It is the writer’s point of view that since Synthroid® is a synthetic thyroxine, the body’s thyroid receptor sites of those with a genetic flaw do not recognize the unnatural synthetic form. This rejection is happening more frequently, a perfect example is synthetic folic acid where 40% of the public have a MHTF gene mutation.

With all medicines, if the diagnosis is not correct, the treatment will be ineffective, and because all drugs come with side effects, the wrong medication could even cause serious harm. It should be noted that misdiagnosis of thyroid disorders is common. It happens quite regularly that lab tests come back as normal even though borderline with hypothyroidism and patients are sent home with an antidepressant since it must all be in the head.

Conventional medicine is almost exclusively oriented toward “disease management”: to operate or suppress symptoms. Thyroid treatment must be holistic; almost every cell in the body has thyroid hormone receptors, impacting all major systems from the brain, GI tract, cardiovascular, gallbladder and liver, steroid hormones, glucose, cholesterol and body temperature.

Nature has a better way. With hypothyroidism, the thyroid gland cannot produce enough hormones naturally, recognizing the fact that the imbalance could have originated from environmental toxins. Your thyroid is too crucial to neglect, and your sexual health is important to your physical, mental and spiritual health, as with life all things need balance, happiness and love.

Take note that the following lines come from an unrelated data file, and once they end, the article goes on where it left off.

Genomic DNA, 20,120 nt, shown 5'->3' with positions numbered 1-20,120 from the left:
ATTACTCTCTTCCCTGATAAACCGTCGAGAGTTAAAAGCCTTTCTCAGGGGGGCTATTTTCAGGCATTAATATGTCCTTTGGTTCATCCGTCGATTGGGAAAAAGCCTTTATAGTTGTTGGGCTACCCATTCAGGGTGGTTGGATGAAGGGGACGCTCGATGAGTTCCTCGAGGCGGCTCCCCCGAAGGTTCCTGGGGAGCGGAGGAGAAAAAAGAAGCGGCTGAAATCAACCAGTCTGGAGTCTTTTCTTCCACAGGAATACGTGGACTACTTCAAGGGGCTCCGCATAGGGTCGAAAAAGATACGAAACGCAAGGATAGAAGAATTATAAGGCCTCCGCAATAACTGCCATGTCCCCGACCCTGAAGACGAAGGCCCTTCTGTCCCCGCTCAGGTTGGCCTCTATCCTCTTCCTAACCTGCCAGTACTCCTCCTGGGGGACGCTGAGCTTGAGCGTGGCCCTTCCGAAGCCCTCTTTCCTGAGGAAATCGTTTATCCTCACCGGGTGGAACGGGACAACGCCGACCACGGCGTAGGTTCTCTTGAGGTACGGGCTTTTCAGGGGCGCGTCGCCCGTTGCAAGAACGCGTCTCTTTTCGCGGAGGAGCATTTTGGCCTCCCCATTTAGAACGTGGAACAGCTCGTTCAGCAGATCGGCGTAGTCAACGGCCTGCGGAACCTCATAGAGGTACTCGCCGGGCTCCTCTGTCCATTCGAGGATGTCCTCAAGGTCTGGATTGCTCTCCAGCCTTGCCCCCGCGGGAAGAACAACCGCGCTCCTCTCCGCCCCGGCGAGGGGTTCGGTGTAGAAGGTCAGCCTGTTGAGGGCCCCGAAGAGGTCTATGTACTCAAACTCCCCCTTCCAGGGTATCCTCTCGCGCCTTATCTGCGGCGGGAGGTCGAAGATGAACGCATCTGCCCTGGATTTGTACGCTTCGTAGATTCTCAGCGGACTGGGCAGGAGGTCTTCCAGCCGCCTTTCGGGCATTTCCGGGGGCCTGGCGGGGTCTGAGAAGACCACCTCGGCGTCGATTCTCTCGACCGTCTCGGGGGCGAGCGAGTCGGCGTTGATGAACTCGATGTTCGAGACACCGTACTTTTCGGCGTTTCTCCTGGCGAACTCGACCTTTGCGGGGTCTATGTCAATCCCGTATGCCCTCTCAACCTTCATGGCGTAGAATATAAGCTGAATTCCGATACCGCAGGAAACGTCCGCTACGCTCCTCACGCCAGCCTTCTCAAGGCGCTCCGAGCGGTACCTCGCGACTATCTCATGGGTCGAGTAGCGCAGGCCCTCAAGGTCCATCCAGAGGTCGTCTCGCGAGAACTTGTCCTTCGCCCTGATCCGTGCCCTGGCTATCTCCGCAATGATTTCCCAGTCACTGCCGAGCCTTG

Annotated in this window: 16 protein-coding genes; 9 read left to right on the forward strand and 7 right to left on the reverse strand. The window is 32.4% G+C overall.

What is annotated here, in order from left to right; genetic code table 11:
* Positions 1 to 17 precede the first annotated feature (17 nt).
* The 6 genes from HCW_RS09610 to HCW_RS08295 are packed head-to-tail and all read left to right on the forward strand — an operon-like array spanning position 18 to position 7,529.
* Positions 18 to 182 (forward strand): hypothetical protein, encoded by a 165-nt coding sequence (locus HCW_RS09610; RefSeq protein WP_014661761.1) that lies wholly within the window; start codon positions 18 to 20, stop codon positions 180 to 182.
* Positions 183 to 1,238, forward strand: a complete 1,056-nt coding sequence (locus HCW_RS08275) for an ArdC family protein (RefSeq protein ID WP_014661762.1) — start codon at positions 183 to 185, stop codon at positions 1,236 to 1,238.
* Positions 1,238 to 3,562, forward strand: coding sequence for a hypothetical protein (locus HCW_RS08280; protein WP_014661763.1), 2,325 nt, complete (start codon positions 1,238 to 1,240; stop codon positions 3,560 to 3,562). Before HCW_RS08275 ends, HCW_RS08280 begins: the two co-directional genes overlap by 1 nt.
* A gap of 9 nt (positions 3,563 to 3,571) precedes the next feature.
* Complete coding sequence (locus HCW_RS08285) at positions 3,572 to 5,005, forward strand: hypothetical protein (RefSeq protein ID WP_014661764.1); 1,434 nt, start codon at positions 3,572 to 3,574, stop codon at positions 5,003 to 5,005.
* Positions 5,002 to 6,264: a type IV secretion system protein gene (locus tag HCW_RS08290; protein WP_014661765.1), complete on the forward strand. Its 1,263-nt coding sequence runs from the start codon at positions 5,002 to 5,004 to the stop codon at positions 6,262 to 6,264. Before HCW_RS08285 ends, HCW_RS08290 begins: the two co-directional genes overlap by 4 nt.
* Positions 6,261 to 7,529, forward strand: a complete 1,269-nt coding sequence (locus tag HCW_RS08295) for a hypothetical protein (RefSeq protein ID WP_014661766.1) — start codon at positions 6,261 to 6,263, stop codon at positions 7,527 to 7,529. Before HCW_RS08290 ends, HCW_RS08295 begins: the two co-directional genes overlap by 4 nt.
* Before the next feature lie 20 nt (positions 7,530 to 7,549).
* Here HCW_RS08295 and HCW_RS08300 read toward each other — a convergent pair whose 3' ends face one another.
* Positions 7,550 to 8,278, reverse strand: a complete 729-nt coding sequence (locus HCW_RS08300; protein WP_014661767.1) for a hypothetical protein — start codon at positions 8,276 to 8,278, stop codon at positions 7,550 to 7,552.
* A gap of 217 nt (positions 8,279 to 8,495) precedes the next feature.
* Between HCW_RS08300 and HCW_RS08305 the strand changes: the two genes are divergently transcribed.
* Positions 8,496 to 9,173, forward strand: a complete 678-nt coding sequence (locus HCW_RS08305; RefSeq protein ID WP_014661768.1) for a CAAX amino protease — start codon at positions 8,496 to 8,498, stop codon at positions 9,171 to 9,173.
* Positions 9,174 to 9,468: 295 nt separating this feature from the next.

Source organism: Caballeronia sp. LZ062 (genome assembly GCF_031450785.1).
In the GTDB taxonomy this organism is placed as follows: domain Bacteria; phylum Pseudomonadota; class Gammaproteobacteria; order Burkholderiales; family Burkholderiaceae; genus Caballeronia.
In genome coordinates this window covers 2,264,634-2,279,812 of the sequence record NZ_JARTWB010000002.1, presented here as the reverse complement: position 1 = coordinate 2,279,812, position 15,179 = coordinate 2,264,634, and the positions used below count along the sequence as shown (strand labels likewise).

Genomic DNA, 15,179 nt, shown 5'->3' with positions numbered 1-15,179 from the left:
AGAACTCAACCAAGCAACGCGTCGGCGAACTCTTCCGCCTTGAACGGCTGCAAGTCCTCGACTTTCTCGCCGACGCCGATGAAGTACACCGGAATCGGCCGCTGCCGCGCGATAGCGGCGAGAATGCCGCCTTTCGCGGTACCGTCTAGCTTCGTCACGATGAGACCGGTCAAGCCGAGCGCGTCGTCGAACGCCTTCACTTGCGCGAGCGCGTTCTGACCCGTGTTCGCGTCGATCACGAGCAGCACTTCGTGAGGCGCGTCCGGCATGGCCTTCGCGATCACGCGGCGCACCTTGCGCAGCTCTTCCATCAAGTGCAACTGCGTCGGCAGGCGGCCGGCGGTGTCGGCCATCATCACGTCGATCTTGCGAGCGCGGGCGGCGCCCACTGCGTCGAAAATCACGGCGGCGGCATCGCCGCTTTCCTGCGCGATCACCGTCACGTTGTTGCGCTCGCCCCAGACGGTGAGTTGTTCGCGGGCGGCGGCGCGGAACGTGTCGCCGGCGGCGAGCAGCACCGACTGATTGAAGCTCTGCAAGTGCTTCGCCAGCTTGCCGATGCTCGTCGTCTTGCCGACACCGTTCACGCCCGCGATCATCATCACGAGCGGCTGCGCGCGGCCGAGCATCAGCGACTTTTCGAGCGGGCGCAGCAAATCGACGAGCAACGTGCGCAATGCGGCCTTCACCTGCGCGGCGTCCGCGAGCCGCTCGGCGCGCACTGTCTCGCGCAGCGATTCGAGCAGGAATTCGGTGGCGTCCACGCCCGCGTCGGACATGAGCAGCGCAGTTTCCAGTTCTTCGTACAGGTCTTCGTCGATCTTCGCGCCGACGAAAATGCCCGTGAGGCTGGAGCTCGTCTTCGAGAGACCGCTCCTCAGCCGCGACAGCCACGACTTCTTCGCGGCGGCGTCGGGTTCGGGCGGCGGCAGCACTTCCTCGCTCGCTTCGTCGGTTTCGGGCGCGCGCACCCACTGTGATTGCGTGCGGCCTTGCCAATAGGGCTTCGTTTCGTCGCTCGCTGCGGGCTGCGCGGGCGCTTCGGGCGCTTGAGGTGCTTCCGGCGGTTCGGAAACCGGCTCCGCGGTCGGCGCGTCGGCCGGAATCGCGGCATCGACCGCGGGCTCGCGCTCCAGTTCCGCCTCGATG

Our recommendations:

EDTA: CLAW-OCHMB chelation to eliminate the heavy metals toxins

Thyrodine® Thyroid Gland natural based thyroid gland and hormone free

References:

  • Lowth, Mary, Dr. (2017) Female Sexual Dysfunction.

https://medical.azureedge.net/pdf/29458.pdf?v=636735055794525487

  • National Cancer Institute (2015) Cancer Stat Facts: Thyroid Cancer.

https://seer.cancer.gov/statfacts/html/thyro.html

  • Pasquali, D. et al. (2013) Female sexual dysfunction in women with thyroid disorders. J Endocrine Invest. 2013 Oct. 36(9):729-33.
  • Ubel, Peter. (2018) Thyroid Cancer Rates Are Rising For An Infuriating Reason.

https://www.forbes.com/sites/peterubel/2018/02/15/thyroid-cancer-rates-are-rising-for-an-infuriating-reason/#45ff62e12226

  • University of Chicago Medical Center. (2018) Genetic flaw causes problems for many with hypothyroidism.

https://eurekalert.org/pub_releases/2018-10/uocm-gfc101918.php

  • Sargis Robert M. MD, PhD. (2018) How Your Thyroid Works.

https://www.endocrineweb.com/conditions/thyroid/how-your-thyroid-works

 

[1] National Cancer Institute. (2015) Cancer Stat Facts: Thyroid Cancer.

[2] University of Chicago Medical Center. (2018) Genetic flaw causes problems for many with hypothyroidism.

 

Posted in Health, Newsletters.

Leave a Reply

Your email address will not be published. Required fields are marked *